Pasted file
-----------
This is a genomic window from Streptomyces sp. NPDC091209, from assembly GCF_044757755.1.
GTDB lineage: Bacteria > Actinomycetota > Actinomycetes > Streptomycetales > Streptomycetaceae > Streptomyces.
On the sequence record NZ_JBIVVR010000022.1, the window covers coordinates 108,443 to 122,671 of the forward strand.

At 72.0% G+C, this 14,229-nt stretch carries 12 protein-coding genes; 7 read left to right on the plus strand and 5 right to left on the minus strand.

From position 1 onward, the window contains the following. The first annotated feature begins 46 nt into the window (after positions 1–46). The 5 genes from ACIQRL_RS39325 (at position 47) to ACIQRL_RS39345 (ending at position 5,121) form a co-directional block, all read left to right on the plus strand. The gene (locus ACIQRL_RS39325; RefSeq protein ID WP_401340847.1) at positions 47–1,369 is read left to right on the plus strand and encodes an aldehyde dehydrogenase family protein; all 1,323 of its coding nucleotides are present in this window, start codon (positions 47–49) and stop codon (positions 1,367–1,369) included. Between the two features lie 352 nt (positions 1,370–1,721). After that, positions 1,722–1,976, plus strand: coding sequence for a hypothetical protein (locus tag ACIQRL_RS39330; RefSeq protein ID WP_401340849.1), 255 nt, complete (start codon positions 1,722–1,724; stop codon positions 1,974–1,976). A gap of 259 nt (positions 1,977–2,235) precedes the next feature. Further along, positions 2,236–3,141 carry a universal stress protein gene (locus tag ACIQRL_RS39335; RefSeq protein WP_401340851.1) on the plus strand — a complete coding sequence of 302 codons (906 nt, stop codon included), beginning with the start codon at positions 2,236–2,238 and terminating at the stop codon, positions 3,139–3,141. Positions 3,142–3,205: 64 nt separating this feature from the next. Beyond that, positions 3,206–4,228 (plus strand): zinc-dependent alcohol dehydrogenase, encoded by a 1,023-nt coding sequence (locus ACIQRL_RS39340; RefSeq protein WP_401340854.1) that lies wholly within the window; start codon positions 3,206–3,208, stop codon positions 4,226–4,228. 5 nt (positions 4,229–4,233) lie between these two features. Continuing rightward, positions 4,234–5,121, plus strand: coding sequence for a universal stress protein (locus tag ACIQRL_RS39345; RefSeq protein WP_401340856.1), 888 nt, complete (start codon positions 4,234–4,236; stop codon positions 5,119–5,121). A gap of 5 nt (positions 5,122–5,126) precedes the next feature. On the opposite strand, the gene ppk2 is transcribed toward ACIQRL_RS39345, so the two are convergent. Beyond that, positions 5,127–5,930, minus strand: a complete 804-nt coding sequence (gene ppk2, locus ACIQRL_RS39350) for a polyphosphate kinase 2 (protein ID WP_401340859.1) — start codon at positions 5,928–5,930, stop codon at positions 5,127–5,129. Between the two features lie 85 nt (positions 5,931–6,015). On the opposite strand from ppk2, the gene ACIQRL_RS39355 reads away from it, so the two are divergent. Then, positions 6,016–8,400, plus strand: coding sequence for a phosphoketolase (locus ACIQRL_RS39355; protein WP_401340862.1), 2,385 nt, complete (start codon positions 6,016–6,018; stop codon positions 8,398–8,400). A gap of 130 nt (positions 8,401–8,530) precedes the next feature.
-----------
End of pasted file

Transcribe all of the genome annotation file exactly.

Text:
This is a genomic window from Streptomyces sp. NPDC091209, from assembly GCF_044757755.1.
GTDB lineage: Bacteria > Actinomycetota > Actinomycetes > Streptomycetales > Streptomycetaceae > Streptomyces.
On the sequence record NZ_JBIVVR010000022.1, the window covers coordinates 108,443 to 122,671 of the forward strand.

At 72.0% G+C, this 14,229-nt stretch carries 12 protein-coding genes; 7 read left to right on the plus strand and 5 right to left on the minus strand.

From position 1 onward, the window contains the following. The first annotated feature begins 46 nt into the window (after positions 1–46). The 5 genes from ACIQRL_RS39325 (at position 47) to ACIQRL_RS39345 (ending at position 5,121) form a co-directional block, all read left to right on the plus strand. The gene (locus ACIQRL_RS39325; RefSeq protein ID WP_401340847.1) at positions 47–1,369 is read left to right on the plus strand and encodes an aldehyde dehydrogenase family protein; all 1,323 of its coding nucleotides are present in this window, start codon (positions 47–49) and stop codon (positions 1,367–1,369) included. Between the two features lie 352 nt (positions 1,370–1,721). After that, positions 1,722–1,976, plus strand: coding sequence for a hypothetical protein (locus tag ACIQRL_RS39330; RefSeq protein ID WP_401340849.1), 255 nt, complete (start codon positions 1,722–1,724; stop codon positions 1,974–1,976). A gap of 259 nt (positions 1,977–2,235) precedes the next feature. Further along, positions 2,236–3,141 carry a universal stress protein gene (locus tag ACIQRL_RS39335; RefSeq protein WP_401340851.1) on the plus strand — a complete coding sequence of 302 codons (906 nt, stop codon included), beginning with the start codon at positions 2,236–2,238 and terminating at the stop codon, positions 3,139–3,141. Positions 3,142–3,205: 64 nt separating this feature from the next. Beyond that, positions 3,206–4,228 (plus strand): zinc-dependent alcohol dehydrogenase, encoded by a 1,023-nt coding sequence (locus ACIQRL_RS39340; RefSeq protein WP_401340854.1) that lies wholly within the window; start codon positions 3,206–3,208, stop codon positions 4,226–4,228. 5 nt (positions 4,229–4,233) lie between these two features. Continuing rightward, positions 4,234–5,121, plus strand: coding sequence for a universal stress protein (locus tag ACIQRL_RS39345; RefSeq protein WP_401340856.1), 888 nt, complete (start codon positions 4,234–4,236; stop codon positions 5,119–5,121). A gap of 5 nt (positions 5,122–5,126) precedes the next feature. On the opposite strand, the gene ppk2 is transcribed toward ACIQRL_RS39345, so the two are convergent. Beyond that, positions 5,127–5,930, minus strand: a complete 804-nt coding sequence (gene ppk2, locus ACIQRL_RS39350) for a polyphosphate kinase 2 (protein ID WP_401340859.1) — start codon at positions 5,928–5,930, stop codon at positions 5,127–5,129. Between the two features lie 85 nt (positions 5,931–6,015). On the opposite strand from ppk2, the gene ACIQRL_RS39355 reads away from it, so the two are divergent. Then, positions 6,016–8,400, plus strand: coding sequence for a phosphoketolase (locus ACIQRL_RS39355; protein WP_401340862.1), 2,385 nt, complete (start codon positions 6,016–6,018; stop codon positions 8,398–8,400). A gap of 130 nt (positions 8,401–8,530) precedes the next feature.